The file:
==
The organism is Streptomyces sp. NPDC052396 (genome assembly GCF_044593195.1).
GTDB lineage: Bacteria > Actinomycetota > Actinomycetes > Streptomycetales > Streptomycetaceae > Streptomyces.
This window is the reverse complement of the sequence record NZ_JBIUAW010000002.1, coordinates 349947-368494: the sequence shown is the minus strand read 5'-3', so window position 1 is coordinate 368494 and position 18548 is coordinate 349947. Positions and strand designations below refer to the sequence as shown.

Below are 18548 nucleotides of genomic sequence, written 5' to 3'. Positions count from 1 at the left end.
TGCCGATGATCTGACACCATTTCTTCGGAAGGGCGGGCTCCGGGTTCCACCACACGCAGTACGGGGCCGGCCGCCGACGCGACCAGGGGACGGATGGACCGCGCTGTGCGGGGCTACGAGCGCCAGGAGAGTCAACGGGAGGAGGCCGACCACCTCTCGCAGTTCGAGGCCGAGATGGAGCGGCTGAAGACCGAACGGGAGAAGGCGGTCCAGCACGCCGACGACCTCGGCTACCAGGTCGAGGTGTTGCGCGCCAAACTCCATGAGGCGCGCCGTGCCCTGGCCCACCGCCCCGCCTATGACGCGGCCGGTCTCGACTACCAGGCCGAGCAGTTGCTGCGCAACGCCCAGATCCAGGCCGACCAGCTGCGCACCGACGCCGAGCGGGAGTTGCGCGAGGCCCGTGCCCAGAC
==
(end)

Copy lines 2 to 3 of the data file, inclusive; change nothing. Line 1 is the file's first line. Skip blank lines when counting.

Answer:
GTDB lineage: Bacteria > Actinomycetota > Actinomycetes > Streptomycetales > Streptomycetaceae > Streptomyces.
This window is the reverse complement of the sequence record NZ_JBIUAW010000002.1, coordinates 349947-368494: the sequence shown is the minus strand read 5'-3', so window position 1 is coordinate 368494 and position 18548 is coordinate 349947. Positions and strand designations below refer to the sequence as shown.